It has been nearly six months since the Cabinet Office issued its response to the Green Paper: Transforming public procurement consultation. Whilst the Government continues to prepare the Procurement Bill, it has issued an e-mail update on how it is developing the supporting implementation infrastructure for the new regime.
The Government Commercial Function (GCF) has set up its own web page which will host all of the key information that will be published in the coming weeks and months and announced a learning and development package to be rolled out to support those operating within the new regime. We can expect lots of written guidance to be issued to accompany and complement this formal training.
Central Digital Platform
It has been announced that the 'Central Digital Platform' that was outlined in Chapter 6 of the green paper will now be implemented by developing the existing Find a Tender service (FTS). New functionality will be added to support all the new notices that will need to be published and to introduce wider functions such as 'spend analytics'.
The Government has seemingly acknowledged the already 'fragmented' IT landscape and the significant challenge associated with throwing another system into the mix. It is conducting research into how the new FTS system will work, naming conventions and testing and understanding future requirements. Those interested in participating in the user research can sign up here.
The starting point for the UK is a decentralised and disjointed digital procurement environment. There are many different e-procurement systems hosted by various providers currently in operation with different system specifications and functionalities which cannot easily 'talk' to each other. The requirement envisaged in the green paper for all existing and future e-procurement systems to be configured against core system requirements to be able to link up with the central platform will be difficult for organisations that have not reached a sufficient level of digital sophistication and are unlikely to anytime soon due to costs and capacity constraints. The success of the new central digital platform will also be heavily reliant on system users ensuring that the data inputs are submitted in an accurate and timely way. When considering how to adapt FTS to incorporate the new functionalities, thought should be given to how the user experience can be made as easy as possible to mitigate against the risks of incorrect formatting, insufficient or flawed data and missed timescales.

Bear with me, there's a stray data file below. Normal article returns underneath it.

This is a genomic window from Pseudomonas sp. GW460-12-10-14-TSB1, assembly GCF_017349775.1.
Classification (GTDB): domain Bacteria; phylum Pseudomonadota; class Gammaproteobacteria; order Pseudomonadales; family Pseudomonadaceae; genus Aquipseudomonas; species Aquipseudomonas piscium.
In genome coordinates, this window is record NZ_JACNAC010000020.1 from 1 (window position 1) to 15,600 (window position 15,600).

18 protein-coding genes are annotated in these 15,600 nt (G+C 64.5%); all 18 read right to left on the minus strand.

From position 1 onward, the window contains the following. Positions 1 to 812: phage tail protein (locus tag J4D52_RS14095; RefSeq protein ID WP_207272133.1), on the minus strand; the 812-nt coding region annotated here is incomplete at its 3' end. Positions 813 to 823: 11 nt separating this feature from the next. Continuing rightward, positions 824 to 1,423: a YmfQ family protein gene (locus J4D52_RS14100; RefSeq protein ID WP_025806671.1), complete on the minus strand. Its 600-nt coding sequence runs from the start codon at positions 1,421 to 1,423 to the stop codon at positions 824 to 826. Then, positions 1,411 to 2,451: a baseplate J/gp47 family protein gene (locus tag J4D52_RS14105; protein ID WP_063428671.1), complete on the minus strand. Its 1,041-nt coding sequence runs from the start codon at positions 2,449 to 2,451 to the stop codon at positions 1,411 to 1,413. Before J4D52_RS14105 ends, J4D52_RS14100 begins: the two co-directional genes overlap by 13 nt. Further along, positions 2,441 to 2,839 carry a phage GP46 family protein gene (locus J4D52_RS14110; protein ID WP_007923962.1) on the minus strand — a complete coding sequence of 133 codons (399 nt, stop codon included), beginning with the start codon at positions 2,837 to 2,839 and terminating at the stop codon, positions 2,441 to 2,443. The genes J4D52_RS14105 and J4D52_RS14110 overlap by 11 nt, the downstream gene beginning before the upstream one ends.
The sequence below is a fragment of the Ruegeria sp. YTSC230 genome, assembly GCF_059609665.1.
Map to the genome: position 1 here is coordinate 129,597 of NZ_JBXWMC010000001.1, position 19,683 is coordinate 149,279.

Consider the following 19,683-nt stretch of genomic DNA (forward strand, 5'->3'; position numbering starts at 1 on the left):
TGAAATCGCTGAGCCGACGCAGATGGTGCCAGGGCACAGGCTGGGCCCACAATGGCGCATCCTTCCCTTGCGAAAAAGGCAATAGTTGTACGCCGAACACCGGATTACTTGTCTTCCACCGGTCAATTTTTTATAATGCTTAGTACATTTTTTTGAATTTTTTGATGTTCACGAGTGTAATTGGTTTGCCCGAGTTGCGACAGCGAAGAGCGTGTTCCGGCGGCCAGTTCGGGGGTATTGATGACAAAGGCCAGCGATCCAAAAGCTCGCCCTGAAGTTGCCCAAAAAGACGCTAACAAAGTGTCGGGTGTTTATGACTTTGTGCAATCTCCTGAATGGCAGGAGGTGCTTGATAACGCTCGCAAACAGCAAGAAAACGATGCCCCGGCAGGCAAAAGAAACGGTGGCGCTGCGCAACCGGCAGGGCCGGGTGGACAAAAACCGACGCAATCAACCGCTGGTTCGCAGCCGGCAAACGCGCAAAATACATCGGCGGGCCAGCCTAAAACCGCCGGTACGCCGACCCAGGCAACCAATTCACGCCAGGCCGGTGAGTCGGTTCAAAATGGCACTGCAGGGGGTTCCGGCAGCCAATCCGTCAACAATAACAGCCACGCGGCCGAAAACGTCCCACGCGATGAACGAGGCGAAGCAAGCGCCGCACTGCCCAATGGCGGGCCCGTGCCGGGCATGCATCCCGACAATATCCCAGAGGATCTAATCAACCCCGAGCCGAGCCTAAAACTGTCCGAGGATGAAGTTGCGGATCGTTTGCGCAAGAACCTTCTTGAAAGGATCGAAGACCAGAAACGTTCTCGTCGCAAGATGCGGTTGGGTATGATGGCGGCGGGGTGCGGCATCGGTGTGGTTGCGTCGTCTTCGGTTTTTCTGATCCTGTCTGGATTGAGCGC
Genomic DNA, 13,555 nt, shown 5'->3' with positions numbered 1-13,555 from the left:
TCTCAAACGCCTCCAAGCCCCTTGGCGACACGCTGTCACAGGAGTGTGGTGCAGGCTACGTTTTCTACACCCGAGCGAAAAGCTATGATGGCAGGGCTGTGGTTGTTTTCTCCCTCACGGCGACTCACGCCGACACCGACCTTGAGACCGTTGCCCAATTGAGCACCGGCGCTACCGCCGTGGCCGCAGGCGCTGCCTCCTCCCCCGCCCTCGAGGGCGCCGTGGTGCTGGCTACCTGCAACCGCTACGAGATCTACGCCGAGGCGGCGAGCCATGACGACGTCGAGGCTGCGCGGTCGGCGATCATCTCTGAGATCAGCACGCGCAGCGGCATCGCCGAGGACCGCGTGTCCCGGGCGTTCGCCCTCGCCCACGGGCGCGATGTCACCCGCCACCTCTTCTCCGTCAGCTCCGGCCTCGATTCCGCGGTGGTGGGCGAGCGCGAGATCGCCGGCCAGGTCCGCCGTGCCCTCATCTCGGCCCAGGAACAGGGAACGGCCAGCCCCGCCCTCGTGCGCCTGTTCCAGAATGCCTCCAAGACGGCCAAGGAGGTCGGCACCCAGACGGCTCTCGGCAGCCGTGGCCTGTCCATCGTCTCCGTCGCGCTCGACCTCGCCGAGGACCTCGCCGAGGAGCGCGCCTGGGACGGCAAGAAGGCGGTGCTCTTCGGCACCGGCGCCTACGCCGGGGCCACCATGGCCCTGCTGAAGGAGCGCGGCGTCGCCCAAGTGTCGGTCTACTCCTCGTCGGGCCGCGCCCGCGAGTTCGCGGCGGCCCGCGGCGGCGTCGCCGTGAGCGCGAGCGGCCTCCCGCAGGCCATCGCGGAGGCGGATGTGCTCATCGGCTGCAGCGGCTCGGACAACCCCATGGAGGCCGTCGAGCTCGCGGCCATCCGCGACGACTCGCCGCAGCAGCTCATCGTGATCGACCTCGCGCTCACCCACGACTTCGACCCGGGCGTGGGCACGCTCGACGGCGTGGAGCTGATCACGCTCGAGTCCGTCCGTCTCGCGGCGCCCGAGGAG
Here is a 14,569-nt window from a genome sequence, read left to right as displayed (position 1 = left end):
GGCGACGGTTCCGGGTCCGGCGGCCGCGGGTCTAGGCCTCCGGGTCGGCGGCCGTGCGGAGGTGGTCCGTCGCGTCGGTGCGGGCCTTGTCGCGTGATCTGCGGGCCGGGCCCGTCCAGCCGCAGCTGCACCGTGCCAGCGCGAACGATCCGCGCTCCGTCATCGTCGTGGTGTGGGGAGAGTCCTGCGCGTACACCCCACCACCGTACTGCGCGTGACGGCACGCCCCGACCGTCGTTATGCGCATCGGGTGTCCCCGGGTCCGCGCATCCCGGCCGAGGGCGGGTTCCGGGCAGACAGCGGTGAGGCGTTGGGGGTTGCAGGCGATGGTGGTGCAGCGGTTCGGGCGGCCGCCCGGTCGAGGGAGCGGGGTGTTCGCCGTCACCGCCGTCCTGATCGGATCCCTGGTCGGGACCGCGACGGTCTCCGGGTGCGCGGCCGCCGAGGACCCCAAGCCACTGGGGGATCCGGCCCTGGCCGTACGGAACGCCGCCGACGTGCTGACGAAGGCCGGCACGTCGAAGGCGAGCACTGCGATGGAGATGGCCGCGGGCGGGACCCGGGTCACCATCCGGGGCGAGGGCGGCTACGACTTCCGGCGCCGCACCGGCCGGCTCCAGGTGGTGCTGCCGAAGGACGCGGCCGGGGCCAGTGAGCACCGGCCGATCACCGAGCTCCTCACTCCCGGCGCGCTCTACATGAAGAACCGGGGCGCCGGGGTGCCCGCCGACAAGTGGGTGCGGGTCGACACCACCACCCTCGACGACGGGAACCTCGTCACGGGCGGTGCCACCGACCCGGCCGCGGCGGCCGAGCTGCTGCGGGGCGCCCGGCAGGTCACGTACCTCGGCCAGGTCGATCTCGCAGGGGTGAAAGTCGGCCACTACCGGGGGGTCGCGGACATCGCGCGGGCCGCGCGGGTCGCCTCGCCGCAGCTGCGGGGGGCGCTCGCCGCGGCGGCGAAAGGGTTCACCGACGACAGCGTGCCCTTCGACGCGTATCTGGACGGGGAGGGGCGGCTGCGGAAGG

It will also be remembered that in June 2021, the Cabinet Office published PPN 05/21 which indicated legislative requirements would be introduced in April 2022 to require all contracting authorities to have regard to the National Procurement Policy Statement (NPPS).
As many of us expected, it has been announced that this legislation is now likely to form part of the Procurement Bill instead and so will not come into force until at least 2023. The Government strongly recommends contracting authorities continue to have regard to the NPPS in the interim period and consider publishing pipelines. A Pipeline Notice which allows contracting authorities to publish pipelines of forthcoming procurement activity is already available on FTS. Guidance on publishing commercial pipelines is available here. It should be remembered that the requirement to publish pipelines set out in the NPPS strictly only applies to contracting authorities with an anticipated annual spend of £200 million or above and, from April 2023, will apply to contracting authorities with an anticipated annual spend of £100 million or above.